Well I’ve been using WordPress for exactly two years and now I’m ready for a change. I had been looking at all the lovely Typepad blogs out there and was seriously considering trying one when Mr SYW suggested a Drupal site. We are big fans of Open Source software so it seemed like the logical step. When you go over to look at the new site you’ll notice that there have been some changes but it looks almost exactly the same, that’s because all the whizz-bang stuff hides behind the scenes (like Mr SYW). So please come on over and have a look around, update your rss feeds and settle in.
I have some great vintage give-aways lined up for 2010 – including new ephemera scans along with new sewing and knitting patterns for all you crafters. For the readers why not join in my Book Club? We are starting with a new New Zealand novel – Somebody Loves Us All by Damien Wilkins.
Of course there will still be my ramblings as usual on writing, life and craft, no change there!
I haven’t forgotten you, I’ve just been really busy – you know – writing a book and all that.
By the way I have finally loaded the darling little chapbook onto Etsy (here’s hoping it doesn’t find it’s way onto Regretsy!)
Thanks again to the most lovely Helen Rickerby, who has hand crafted each of these little works of art.
Seraph Press invites you to celebrate the launch of
Watching for Smoke
by Helen Heath
on Sunday 18th October at 3.30 pm
in St Peter’s Hall, Beach Road, Paekakariki
This hand-bound poetry chapbook will be launched by Dinah Hawken, and will be available for sale at $15 (RRP $20)
So we finished classes yesterday and now have just over 3 weeks of editing before we hand in our books. Everyone is a bit nervous.
I guess because the MA is nine months long there are inevitable analogies of pregnancy and childbirth connected to the process. A couple of months ago I started feeling like I was in labour with this book. I was pushing and huffing and hurting. I don’t know what’s going to come out, or if it will have any birth defects.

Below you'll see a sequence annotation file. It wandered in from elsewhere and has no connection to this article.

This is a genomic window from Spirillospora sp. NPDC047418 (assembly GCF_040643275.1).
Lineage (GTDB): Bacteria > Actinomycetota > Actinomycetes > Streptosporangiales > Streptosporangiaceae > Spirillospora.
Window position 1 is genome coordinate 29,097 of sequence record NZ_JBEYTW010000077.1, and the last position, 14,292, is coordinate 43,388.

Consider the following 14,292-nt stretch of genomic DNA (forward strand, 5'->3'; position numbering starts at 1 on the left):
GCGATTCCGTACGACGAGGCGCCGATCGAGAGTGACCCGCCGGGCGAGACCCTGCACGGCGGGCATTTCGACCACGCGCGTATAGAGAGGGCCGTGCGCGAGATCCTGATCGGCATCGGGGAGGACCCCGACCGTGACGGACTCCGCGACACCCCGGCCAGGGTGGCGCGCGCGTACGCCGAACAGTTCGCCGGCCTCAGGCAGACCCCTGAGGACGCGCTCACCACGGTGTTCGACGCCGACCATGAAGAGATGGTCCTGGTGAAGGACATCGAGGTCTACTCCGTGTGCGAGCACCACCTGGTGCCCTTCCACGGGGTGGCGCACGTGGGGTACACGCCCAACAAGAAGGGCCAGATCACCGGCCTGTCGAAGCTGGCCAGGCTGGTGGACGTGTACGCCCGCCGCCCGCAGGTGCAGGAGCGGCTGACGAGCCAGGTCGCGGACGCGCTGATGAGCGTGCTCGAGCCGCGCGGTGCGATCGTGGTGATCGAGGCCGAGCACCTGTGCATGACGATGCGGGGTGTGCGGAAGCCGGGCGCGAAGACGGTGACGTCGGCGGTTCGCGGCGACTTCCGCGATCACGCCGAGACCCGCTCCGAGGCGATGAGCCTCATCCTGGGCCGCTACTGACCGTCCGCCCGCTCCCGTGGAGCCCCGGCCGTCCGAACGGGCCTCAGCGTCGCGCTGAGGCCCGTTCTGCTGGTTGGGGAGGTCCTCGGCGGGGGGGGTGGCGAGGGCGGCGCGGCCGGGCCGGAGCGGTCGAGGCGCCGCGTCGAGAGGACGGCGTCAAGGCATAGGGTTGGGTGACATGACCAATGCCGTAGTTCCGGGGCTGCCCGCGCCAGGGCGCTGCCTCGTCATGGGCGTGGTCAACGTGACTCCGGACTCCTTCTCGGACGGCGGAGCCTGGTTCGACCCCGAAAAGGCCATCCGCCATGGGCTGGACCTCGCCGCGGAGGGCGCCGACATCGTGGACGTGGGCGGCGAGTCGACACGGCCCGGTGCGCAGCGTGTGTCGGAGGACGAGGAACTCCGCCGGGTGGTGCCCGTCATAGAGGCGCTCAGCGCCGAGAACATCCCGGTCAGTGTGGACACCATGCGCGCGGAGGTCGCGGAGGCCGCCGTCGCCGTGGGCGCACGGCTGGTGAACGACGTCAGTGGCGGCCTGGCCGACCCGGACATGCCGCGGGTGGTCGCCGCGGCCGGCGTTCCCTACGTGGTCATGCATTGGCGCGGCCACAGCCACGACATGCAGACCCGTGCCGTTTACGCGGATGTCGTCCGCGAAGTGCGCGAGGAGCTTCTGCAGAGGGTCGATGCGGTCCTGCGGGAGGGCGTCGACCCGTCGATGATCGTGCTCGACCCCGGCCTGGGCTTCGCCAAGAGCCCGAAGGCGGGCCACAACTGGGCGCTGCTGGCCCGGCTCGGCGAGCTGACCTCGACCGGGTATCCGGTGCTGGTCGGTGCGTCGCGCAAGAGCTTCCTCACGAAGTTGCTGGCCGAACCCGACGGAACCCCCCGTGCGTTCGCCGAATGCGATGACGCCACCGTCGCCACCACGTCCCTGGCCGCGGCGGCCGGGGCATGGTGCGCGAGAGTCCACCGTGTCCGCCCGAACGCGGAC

There’s a point in labour called transition, you can tell you’re in it when you start whinging “I can’t do it, I caaaaan’t!!! I never want to do this ever, ever again!” It’s the most intense part of labour; some women vomit or shake all over. Midwives like this point because they know it means any minute a head will be making its way out.
I wonder if Chris (our teacher) sees herself as a midwife of books? Either way I felt like I was in transition with my manuscript, I’m tired, I caaaaaan’t!
Right now I think the head must be crowning because it hurts, I’m tired and I don’t know what I’m doing but the end is very close.
To get me through I tried to remember how the post-birth adrenalin felt, a massive surge invulnerability and awesome, death defying prowess. ‘I made this!’ And you are looking down at your ugly purple squished up crying bundle covered in cheesy looking vernix, thinking it’s the most beautiful thing you’ve ever seen. You forget the pain and decide they need a sibling.
Well, how did those weeks fly by so quickly? Next week we are back to our safe little cluster in class. Kay has sent out her next batch of poems for us to read (lovely) before we discuss in class and I’m getting reading to lead a discussion on how poets have been influenced by science, incorporated it into their use of form and language.
I hope I can pull off two hours worth, gulp!
In three weeks I need to hand out my last bunch of work for class discussion, nothing like a deadline to get you going!
Here are some quotes from my reading packet to tease you:
“Only fables present the world as it should be and as if it had meaning,” – Kurt Gödel (Austrian-American logician, mathematician and philosopher)
“The original Muses might be imaged now as little Apples, home-computers wired into the great mother memory bank of the world, promiscuously fingered by the swift digits of the global villagers. But a computer does not a muse or music make.” – Phyllis Webb
“We have to break down poetry into its elements just as the chemists and physicists are doing in order to reform the elements.” – William Carlos Williams
“Sir: In your otherwise beautiful poem ‘The Vision of Sin’ there is a verse which reads – ‘Every moment dies a man, Every moment one is born.’ It must be manifest that if this were true, the population of the world would be at a standstill… I would suggest that in the next edition of your poem you have it read – ‘Every moment dies a man, Every moment 1 1/16 is born.’… The actual figure is so long I cannot get it onto a line, but I believe the figure 1 1/16 will be sufficiently accurate for poetry. I am, Sir, yours, etc., Charles Babbage”
– Charles Babbage to Tennyson, 1851
And a poem:
Tell all the Truth but tell it slant—
Success in Circuit lies
Too bright for our infirm Delight
The Truth’s superb surprise
As Lightening to the Children eased
With explanation kind
The Truth must dazzle gradually
Or every man be blind—
– Emily Dickinson